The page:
Just for the record - one can fit the hub over the brake drum as shown below. Whether that will be advantageous or not, I don’t know. I have had no problem getting the inner wheels very close to the tractor, with the hubs facing outwards:


As previously said, my priority was to keep the track width as narrow as possible, and the limiting factor on the inside towards the tractor is the gear quadrant, as seen below:


I made a 3 mm (⅛’’) gap between the 5x10x20’’ tire and the gear quadrant to be on the safe side.

The next photo shows the 20'' wheel from the side facing the tractor. Here one can also see the only real drawback of this setup, with the valve stem facing inwards:


The next photo shows the inner wheel mounted on the tractor, with a 6 cm (2 ⅜’’) wheel extension:


The last photo is a close-up of the 23’’ wheel with 2 washers on each bolt for the fine adjustment:


This setup has worked very well for me for more than 10 years now, making the tractor very stable on moderate slopes, and still be within the working width of most of my implements. Especially when working with the 85 cm (34’’) Berta flail mower, the combined tractor-mower setup works very well.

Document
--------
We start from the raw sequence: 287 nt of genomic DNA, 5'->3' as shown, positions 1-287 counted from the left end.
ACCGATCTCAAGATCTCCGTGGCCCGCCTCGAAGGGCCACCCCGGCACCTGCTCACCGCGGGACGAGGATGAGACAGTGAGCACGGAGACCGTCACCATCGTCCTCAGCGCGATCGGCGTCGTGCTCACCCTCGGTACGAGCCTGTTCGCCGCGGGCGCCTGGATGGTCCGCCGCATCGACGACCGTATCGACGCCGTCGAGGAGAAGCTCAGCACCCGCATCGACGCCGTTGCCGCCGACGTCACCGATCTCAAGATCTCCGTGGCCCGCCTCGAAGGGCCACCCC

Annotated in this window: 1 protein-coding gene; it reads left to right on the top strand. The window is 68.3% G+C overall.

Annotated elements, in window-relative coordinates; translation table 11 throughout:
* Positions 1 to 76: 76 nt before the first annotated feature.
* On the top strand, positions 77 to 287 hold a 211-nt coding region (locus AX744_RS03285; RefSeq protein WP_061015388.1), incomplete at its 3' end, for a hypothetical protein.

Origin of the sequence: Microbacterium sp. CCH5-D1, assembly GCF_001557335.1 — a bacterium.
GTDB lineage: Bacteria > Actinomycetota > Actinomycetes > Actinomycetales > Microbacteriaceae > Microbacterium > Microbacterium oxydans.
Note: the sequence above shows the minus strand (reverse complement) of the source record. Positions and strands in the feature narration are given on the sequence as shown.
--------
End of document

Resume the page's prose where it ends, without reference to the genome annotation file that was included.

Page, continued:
Best regards

   / Berta flail mower #88  
Good post Jens.

I could have sworn the hubs did not fit over the drums. I remember checking that. But your pictures don't lie and I've been wrong before. I agree though that in that position it would make the wheels too close and probably contact the controls.

I fooled around with this before I put my weights and chains on for the winter. With my wheel extensions I think I was able to get the width down to 31" maybe? Just a little wider than the sickle bar. Seemed like that would be okay for the sickle bar. But really not for a 28" bush hog or snow blower. So I decided the duals were going to be of limited use for me not wanting to continually change wheels. I'd just use them for the disk. Which is really what I need them for in the first place.

Now that you say the hubs fit over the drums I'll have another look in the spring. Again, I suspect the limiting factor is going to be the wheels contacting the controls; exactly what you're running into. It looks like the extensions sold in the US are 2 1/4. Yours are 2 3/8. So maybe some things are a little different between the 739 and 740.

   / Berta flail mower
  • Thread Starter
Hi again Nibbana ;)

I am glad if my photos were useful to you and perhaps other members too, as we are probably not the only ones trying to make duals work with different implements.

I would be very surprised if BCS would go to all the trouble of producing and selling different axle extensions for different tractor models or markets. The differences are probably caused in the conversion from metric to imperial units, I think.